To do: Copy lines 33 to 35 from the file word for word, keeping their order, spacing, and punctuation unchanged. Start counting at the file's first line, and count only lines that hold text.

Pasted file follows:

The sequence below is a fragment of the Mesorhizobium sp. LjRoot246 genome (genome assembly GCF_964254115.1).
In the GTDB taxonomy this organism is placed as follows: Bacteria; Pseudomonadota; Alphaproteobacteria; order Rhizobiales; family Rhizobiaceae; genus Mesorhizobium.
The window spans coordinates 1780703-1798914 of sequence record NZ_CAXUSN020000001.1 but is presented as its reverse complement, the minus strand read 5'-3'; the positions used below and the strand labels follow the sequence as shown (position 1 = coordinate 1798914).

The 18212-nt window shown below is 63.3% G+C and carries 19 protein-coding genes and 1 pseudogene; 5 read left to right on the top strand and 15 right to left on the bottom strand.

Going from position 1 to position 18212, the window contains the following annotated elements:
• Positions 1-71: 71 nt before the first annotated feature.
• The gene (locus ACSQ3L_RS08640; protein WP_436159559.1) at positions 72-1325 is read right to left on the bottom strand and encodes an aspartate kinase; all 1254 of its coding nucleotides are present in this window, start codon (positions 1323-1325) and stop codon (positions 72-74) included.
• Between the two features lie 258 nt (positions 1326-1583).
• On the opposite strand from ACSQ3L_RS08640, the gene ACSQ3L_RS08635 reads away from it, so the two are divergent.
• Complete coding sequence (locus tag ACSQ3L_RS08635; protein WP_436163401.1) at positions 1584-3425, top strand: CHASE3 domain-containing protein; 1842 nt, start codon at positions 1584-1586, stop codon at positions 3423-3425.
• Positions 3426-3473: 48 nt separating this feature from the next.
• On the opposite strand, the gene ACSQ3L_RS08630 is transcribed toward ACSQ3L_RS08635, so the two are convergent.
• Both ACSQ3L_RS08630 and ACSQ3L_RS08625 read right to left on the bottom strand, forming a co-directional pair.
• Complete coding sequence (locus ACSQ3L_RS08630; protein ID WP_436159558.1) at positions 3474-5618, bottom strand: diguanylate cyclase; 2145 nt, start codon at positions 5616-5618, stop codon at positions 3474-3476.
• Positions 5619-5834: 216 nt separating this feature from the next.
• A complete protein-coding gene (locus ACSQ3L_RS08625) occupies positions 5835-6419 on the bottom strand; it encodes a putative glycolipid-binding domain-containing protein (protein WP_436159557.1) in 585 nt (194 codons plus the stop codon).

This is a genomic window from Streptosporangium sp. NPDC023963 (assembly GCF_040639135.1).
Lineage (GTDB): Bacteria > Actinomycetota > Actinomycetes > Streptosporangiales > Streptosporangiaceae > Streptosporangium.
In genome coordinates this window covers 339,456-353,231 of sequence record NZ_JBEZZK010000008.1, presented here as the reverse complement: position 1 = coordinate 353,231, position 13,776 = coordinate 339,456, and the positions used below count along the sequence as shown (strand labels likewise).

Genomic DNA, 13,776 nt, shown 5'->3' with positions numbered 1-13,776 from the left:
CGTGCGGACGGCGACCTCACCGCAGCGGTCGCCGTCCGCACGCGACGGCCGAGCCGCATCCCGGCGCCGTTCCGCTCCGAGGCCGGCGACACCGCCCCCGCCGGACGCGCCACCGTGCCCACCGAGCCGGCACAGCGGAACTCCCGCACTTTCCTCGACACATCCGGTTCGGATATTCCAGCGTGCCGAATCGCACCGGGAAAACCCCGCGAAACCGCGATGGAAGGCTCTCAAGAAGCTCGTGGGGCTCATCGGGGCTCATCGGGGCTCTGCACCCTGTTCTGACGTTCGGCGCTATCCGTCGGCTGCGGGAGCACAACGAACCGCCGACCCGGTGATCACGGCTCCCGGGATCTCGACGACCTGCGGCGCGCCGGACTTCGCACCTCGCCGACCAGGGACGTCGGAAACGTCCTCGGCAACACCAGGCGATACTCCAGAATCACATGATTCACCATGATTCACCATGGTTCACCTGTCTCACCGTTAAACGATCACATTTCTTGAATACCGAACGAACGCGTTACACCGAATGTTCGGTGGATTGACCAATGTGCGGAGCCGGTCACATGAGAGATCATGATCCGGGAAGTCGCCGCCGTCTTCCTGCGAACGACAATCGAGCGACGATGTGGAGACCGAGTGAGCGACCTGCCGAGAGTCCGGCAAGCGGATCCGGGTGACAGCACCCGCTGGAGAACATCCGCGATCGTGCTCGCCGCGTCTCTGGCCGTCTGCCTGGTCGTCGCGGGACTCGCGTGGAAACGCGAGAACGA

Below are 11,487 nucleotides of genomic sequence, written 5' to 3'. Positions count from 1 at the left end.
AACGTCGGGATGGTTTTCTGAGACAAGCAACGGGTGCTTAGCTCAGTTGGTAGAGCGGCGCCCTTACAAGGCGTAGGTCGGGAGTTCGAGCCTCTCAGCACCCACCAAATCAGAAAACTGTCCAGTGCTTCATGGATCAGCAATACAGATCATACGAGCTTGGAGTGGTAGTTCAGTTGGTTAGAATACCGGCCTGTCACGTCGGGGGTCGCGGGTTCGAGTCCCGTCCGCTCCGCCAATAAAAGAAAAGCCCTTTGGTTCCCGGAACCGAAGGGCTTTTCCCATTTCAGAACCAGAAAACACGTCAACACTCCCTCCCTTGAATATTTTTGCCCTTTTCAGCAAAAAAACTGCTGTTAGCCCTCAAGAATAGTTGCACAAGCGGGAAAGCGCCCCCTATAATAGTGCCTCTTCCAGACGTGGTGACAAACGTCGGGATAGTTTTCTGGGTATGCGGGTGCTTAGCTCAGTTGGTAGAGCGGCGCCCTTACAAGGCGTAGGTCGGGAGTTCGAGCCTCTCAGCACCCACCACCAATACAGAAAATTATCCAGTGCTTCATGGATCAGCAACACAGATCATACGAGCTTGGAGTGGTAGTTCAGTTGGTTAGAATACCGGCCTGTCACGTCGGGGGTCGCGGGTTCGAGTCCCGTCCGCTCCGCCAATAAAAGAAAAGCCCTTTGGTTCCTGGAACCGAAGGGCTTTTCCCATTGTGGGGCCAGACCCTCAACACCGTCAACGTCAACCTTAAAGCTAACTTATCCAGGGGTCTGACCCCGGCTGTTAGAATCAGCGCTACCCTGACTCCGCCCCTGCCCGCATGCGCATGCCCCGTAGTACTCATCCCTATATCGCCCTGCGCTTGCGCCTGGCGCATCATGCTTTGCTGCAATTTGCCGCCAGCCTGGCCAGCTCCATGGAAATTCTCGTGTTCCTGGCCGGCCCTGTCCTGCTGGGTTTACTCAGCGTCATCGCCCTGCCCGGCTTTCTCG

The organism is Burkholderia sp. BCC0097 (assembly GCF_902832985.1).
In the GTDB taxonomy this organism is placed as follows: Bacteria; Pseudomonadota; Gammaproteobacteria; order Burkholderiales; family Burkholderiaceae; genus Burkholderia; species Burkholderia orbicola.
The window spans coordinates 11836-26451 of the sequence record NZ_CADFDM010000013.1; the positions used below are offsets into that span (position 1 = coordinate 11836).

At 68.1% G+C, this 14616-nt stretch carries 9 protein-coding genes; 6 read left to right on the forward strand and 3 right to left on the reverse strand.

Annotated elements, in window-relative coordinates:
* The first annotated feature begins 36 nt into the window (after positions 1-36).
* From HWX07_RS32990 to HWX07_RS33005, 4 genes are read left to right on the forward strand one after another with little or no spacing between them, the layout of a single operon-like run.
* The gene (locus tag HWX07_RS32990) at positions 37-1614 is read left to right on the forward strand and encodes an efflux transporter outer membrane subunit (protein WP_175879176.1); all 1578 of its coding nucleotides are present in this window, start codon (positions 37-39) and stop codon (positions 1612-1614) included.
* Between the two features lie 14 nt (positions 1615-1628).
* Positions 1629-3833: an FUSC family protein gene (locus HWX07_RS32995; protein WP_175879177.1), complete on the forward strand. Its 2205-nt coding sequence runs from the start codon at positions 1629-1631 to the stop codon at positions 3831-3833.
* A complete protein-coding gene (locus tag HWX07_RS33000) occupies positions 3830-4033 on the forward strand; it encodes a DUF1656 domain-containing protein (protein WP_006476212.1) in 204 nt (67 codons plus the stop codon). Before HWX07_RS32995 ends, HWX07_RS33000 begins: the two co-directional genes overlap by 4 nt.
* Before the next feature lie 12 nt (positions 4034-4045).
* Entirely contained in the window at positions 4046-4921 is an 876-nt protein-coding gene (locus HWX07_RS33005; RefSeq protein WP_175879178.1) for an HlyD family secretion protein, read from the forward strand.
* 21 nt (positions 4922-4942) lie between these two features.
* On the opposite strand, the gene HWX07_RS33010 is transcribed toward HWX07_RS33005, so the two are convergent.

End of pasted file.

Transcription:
* Positions 1629-3833: an FUSC family protein gene (locus HWX07_RS32995; protein WP_175879177.1), complete on the forward strand. Its 2205-nt coding sequence runs from the start codon at positions 1629-1631 to the stop codon at positions 3831-3833.
* A complete protein-coding gene (locus tag HWX07_RS33000) occupies positions 3830-4033 on the forward strand; it encodes a DUF1656 domain-containing protein (protein WP_006476212.1) in 204 nt (67 codons plus the stop codon). Before HWX07_RS32995 ends, HWX07_RS33000 begins: the two co-directional genes overlap by 4 nt.
* Before the next feature lie 12 nt (positions 4034-4045).